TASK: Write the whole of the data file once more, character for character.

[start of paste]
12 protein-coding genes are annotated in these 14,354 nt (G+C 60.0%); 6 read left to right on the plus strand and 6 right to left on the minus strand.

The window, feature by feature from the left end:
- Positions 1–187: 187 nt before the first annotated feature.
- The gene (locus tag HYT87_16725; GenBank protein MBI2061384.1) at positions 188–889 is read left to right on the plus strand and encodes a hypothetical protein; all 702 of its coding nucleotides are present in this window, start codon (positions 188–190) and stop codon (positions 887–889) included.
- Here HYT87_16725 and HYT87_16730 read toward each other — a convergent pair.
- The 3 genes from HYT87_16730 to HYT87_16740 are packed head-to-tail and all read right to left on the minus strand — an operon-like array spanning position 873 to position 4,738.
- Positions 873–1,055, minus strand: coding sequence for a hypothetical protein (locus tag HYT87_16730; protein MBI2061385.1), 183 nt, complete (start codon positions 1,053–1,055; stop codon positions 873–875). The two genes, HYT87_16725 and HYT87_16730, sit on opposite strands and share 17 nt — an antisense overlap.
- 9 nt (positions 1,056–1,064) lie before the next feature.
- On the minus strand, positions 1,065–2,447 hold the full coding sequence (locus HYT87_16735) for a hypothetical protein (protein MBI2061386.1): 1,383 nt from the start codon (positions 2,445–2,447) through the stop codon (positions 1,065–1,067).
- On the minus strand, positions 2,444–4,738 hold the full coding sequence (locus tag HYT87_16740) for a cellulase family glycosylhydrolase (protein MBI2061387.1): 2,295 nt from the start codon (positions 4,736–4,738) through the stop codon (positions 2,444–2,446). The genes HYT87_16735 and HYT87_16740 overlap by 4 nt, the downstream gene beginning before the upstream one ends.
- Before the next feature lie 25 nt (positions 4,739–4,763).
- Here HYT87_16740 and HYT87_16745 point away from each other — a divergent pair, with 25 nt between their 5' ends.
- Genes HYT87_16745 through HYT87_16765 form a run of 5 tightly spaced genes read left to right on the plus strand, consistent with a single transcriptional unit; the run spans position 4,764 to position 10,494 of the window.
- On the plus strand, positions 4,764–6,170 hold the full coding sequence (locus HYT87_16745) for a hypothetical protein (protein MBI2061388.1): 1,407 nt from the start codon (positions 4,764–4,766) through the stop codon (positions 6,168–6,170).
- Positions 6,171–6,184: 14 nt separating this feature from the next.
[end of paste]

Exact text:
12 protein-coding genes are annotated in these 14,354 nt (G+C 60.0%); 6 read left to right on the plus strand and 6 right to left on the minus strand.

The window, feature by feature from the left end:
- Positions 1–187: 187 nt before the first annotated feature.
- The gene (locus tag HYT87_16725; GenBank protein MBI2061384.1) at positions 188–889 is read left to right on the plus strand and encodes a hypothetical protein; all 702 of its coding nucleotides are present in this window, start codon (positions 188–190) and stop codon (positions 887–889) included.
- Here HYT87_16725 and HYT87_16730 read toward each other — a convergent pair.
- The 3 genes from HYT87_16730 to HYT87_16740 are packed head-to-tail and all read right to left on the minus strand — an operon-like array spanning position 873 to position 4,738.
- Positions 873–1,055, minus strand: coding sequence for a hypothetical protein (locus tag HYT87_16730; protein MBI2061385.1), 183 nt, complete (start codon positions 1,053–1,055; stop codon positions 873–875). The two genes, HYT87_16725 and HYT87_16730, sit on opposite strands and share 17 nt — an antisense overlap.
- 9 nt (positions 1,056–1,064) lie before the next feature.
- On the minus strand, positions 1,065–2,447 hold the full coding sequence (locus HYT87_16735) for a hypothetical protein (protein MBI2061386.1): 1,383 nt from the start codon (positions 2,445–2,447) through the stop codon (positions 1,065–1,067).
- On the minus strand, positions 2,444–4,738 hold the full coding sequence (locus tag HYT87_16740) for a cellulase family glycosylhydrolase (protein MBI2061387.1): 2,295 nt from the start codon (positions 4,736–4,738) through the stop codon (positions 2,444–2,446). The genes HYT87_16735 and HYT87_16740 overlap by 4 nt, the downstream gene beginning before the upstream one ends.
- Before the next feature lie 25 nt (positions 4,739–4,763).
- Here HYT87_16740 and HYT87_16745 point away from each other — a divergent pair, with 25 nt between their 5' ends.
- Genes HYT87_16745 through HYT87_16765 form a run of 5 tightly spaced genes read left to right on the plus strand, consistent with a single transcriptional unit; the run spans position 4,764 to position 10,494 of the window.
- On the plus strand, positions 4,764–6,170 hold the full coding sequence (locus HYT87_16745) for a hypothetical protein (protein MBI2061388.1): 1,407 nt from the start codon (positions 4,764–4,766) through the stop codon (positions 6,168–6,170).
- Positions 6,171–6,184: 14 nt separating this feature from the next.